When Theophilus London interjects “Please spend the night forever, silence in my room is louder than kaboom” after a Kanye West feature on “Can’t Stop,” it becomes clear that his music is meant for love. The Brooklyn-based rapper/singer cements that image on his sophomore release, Vibes. London’s laid-back lyrical delivery borders on pillow talk set to a backing of electro, R&B, and new-school funk. The result is the perfect soundtrack for testing the effectiveness of an IUD, but it’s still up-tempo enough to be just as relevant on fashion runways and dance floors. Since his 2011 debut, Timez are Weird These Days, TL has found himself living the jet-set life of a fashion magnate, palling around with Karl Lagerfeld and creating his own LVRS design label. Vibes was mixed on executive producer Kanye’s private plane and sounds like the product of a Prince and Kid Cudi smoke session. Since he’s kicking off his tour right after Valentine’s Day, you’ll want to bring a significant other to keep the romance going all weekend. Feb. 15 at U Street Music Hall. $26. —Matt Ramos

<7.000000>It would be hard to classify Emmy the Great as just another folk singer. Emma-Lee Moss is also a writer for Vice and the Guardian, and she shows the same observational sense of humor in her songwriting as she does when gushing over Drake and the podcasts of Kevin Smith. Her last full album, 2011’s Virtue, was peppered with the bleak worldview that comes along with a breakup, but her latest EP, S, exhibits the eccentricity that you would expect from someone who released a song called “Sleigh Me” for a holiday album. S was written while Moss was traveling the world—for proof of how that experience changed her, look no further than lead single “Swimming Pool.” Her latest effort proves she’s capable of much more than folk standards. Feb. 17 at DC9. $14. —Matt Ramos

<5.000000>Anyone who’s seen A Place to Bury Strangers at least once can make the following predictions about the band’s upcoming set at Rock & Roll Hotel: It will be extraordinarily loud. Ungodly sounds will come out of Oliver Ackermann’s guitar due to the large number of pedals on stage (all of which he probably built). If there isn’t a suffocating amount of dry ice curling its way into every inch of the room, there will at least be a consistent set of strobe lights to further accentuate the heavy, shoegaze tunes. It will be overwhelming in the best way possible. Expect the new songs from upcoming release Transfixiation to focus more on clearer melodies from Ackermann’s guitar (dissonant as it may be) than utter cacophony. Feb. 20 at Rock & Roll Hotel. $12. —Valerie Paschall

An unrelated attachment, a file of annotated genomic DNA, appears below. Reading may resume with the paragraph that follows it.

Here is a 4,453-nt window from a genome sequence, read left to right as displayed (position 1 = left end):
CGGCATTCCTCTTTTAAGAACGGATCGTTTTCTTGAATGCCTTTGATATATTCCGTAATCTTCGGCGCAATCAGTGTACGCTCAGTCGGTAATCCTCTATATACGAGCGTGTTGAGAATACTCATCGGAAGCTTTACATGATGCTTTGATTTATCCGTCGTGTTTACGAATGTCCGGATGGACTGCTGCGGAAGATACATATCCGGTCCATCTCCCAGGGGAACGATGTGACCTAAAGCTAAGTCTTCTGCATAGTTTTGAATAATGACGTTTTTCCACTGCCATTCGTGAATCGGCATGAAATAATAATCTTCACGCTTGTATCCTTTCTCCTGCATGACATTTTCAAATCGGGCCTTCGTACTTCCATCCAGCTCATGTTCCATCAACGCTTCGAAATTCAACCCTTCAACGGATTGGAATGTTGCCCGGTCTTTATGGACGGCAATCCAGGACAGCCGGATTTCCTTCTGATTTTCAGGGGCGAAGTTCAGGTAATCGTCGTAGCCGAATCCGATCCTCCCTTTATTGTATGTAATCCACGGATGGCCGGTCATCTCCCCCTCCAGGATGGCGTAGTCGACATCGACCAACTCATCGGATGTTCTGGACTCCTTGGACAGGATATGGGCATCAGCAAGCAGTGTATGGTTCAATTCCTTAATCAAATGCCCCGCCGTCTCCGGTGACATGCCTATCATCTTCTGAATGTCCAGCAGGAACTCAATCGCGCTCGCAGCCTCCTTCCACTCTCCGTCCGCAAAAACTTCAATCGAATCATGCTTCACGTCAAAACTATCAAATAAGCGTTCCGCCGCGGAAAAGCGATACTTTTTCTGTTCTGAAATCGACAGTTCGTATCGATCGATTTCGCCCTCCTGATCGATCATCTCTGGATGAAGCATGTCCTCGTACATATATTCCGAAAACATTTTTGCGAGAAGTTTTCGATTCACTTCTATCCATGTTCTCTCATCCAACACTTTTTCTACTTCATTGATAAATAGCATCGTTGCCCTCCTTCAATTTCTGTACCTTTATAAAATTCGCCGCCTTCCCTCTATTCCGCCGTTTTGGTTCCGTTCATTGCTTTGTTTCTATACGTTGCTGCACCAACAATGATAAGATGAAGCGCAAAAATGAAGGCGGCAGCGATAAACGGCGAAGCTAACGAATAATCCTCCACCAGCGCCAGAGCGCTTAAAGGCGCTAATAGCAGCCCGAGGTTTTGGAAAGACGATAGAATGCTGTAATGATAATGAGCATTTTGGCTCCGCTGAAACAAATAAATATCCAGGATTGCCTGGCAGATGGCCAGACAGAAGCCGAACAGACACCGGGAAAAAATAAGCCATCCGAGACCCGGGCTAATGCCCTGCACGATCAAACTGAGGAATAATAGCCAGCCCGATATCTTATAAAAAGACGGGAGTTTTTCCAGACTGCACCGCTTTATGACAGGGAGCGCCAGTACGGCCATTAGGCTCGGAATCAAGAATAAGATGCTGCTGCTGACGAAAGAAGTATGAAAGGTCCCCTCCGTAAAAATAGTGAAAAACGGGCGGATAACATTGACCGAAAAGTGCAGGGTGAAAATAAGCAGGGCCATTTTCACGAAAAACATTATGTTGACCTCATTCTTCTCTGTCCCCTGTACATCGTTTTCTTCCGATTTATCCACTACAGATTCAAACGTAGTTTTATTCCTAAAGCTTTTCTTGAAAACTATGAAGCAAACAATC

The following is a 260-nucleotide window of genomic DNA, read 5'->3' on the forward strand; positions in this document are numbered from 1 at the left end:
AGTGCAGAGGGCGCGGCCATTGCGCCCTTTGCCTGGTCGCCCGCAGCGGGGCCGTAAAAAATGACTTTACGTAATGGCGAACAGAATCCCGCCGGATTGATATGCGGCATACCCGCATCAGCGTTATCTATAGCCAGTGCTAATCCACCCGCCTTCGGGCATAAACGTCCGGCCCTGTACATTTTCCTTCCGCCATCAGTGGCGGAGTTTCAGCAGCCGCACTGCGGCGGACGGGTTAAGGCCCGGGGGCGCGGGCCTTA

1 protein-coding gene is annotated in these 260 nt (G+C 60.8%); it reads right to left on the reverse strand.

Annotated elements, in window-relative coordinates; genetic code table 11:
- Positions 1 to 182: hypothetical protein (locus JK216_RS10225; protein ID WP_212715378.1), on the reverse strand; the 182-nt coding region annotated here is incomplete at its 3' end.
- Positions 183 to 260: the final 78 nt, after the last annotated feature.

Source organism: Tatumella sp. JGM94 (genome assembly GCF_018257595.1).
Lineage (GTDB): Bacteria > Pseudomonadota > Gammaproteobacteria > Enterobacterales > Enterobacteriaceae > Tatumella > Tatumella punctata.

Excuse me for a line or two while I play hype man: Chris Thile is the Jimi Hendrix of the mandolin. To those of you who’d accuse me of hyperbole—well sure, point taken, but you’d be hard pressed to disagree after seeing the frontman of the Punch Brothers play live. Thile shreds the delicate little instrument with the range of a virtuoso and the intensity of a punk rocker. Funny, then, that he and his four bandmates are so often filed under bluegrass—funny, and proof positive of this string quartet’s label-evading talents. In other words, this show promises a fantastic firsthand glimpse of progressive-bluegrass-folk-jazz-punk, or whatever it is you feel like calling it. You won’t much care after Thile sends you away speechless. Feb. 20–22 at 9:30 Club. $38. —Colin Dwyer